Dairy farmers should have more power, says ACCC
Monday, 04 December, 2017
An interim report into the dairy industry by the Australian Competition and Consumer Commission (ACCC) has suggested that a mandatory code of conduct should be implemented to help address bargaining power imbalances between processors and farmers.
A 12-month inquiry was initiated after milk prices suddenly dropped in 2016, causing many farmers to go into debt. The ACCC report suggested a code would address bargaining power imbalances, improve price and production signals, stop practices that transfer risk inappropriately and enhance the competition for farmers’ milk.
“What’s clear is that processors, often under pressure from supermarkets or export market competition, use their relative bargaining power to shift risks onto dairy farmers. The power imbalance is evident in the nature of contracts between the processors and farmers. These involve uncertain pricing information and contract terms which deter switching,” said ACCC Commissioner Mick Keogh.
“A code would strengthen dairy farmers’ weak bargaining position and therefore improve competition at the farm gate.”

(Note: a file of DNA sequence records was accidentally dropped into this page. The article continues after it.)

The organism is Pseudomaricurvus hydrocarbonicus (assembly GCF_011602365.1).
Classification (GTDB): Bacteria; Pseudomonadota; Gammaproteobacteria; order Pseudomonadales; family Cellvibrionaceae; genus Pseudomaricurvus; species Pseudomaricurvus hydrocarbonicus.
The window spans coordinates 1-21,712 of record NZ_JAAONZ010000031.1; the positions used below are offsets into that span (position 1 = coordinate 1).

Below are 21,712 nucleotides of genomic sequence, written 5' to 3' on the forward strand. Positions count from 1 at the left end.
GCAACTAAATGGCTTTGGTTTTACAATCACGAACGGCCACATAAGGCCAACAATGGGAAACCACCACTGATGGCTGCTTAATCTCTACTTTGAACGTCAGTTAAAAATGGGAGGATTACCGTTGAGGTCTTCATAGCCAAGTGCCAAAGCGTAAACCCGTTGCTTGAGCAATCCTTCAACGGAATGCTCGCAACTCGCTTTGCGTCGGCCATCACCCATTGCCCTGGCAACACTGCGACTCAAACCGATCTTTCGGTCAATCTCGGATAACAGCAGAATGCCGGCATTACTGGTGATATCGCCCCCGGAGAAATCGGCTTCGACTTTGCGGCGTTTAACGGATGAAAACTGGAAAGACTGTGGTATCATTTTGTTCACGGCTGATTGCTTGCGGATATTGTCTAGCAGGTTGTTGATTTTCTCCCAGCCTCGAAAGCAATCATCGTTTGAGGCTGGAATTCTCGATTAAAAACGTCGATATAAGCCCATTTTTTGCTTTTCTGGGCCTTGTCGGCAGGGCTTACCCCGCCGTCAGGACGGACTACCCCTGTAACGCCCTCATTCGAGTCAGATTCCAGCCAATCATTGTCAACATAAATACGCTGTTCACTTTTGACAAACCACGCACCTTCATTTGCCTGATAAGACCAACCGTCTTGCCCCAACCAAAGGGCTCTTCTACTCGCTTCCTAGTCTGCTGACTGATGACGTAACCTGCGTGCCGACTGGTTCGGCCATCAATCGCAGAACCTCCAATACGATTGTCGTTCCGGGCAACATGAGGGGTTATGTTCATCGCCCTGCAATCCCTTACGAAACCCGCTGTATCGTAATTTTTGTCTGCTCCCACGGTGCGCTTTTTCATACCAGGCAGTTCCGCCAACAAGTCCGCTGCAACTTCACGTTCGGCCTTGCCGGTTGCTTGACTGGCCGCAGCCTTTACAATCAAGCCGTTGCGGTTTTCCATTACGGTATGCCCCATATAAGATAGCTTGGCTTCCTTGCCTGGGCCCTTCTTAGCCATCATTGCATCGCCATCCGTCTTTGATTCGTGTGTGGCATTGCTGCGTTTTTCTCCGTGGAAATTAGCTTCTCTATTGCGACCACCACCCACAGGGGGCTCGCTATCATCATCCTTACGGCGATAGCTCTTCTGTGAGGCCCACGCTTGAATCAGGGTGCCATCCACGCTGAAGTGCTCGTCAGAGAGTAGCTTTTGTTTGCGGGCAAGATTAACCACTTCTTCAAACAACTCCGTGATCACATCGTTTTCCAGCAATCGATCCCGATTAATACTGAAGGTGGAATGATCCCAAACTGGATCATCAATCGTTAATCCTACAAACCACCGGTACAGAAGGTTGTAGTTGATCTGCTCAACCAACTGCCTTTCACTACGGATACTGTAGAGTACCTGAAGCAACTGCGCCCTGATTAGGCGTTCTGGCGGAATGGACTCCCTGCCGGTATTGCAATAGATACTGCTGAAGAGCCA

While the code has been voluntarily adopted by many, which has helped to an extent, more needs to be done to see overall changes in the industry.
“There’s been some improvements following the introduction of the voluntary code but, in the ACCC’s view, it is unlikely to fully address the issues that cause detriment in the industry in the longer term. The voluntary code is not enforceable and processors can choose to not participate or not comply, and there are no negative consequences,” Keogh said.
Most notably, the pricing of private label milk has had a negative effect on farmers. Supermarkets have leveraged their buying power to drive wholesale prices down and reduce the profit margins of processors. Although these profits often benefited the consumer with lower prices, the ACCC looked at how the supermarkets’ decision to sell private label milk for $1 per litre impacted the dairy supply chain. It found that with little bargaining power, even an increase in retail or wholesale price will still not benefit farmers, but instead supermarkets and processors.
“However, the ACCC found that farmers earn the same regardless of whether their milk ends up as private label, or more expensive branded milk. Farm gate prices are quarantined from other costs which affect the prices paid by supermarkets and the margins earned by processors.
“We don’t think that an increase in the retail price of private label milk would necessarily benefit farmers, and that any additional profit would mainly be captured by the major supermarkets and processors,” explained Keogh.
The ACCC concluded that strengthening the bargaining power of farmers and preventing processors from transferring as much risk onto them is the best way to address these problems going forward.
The interim report put forward eight recommendations and is seeking feedback by 31 January 2018. The ACCC will release a final report in April 2018.
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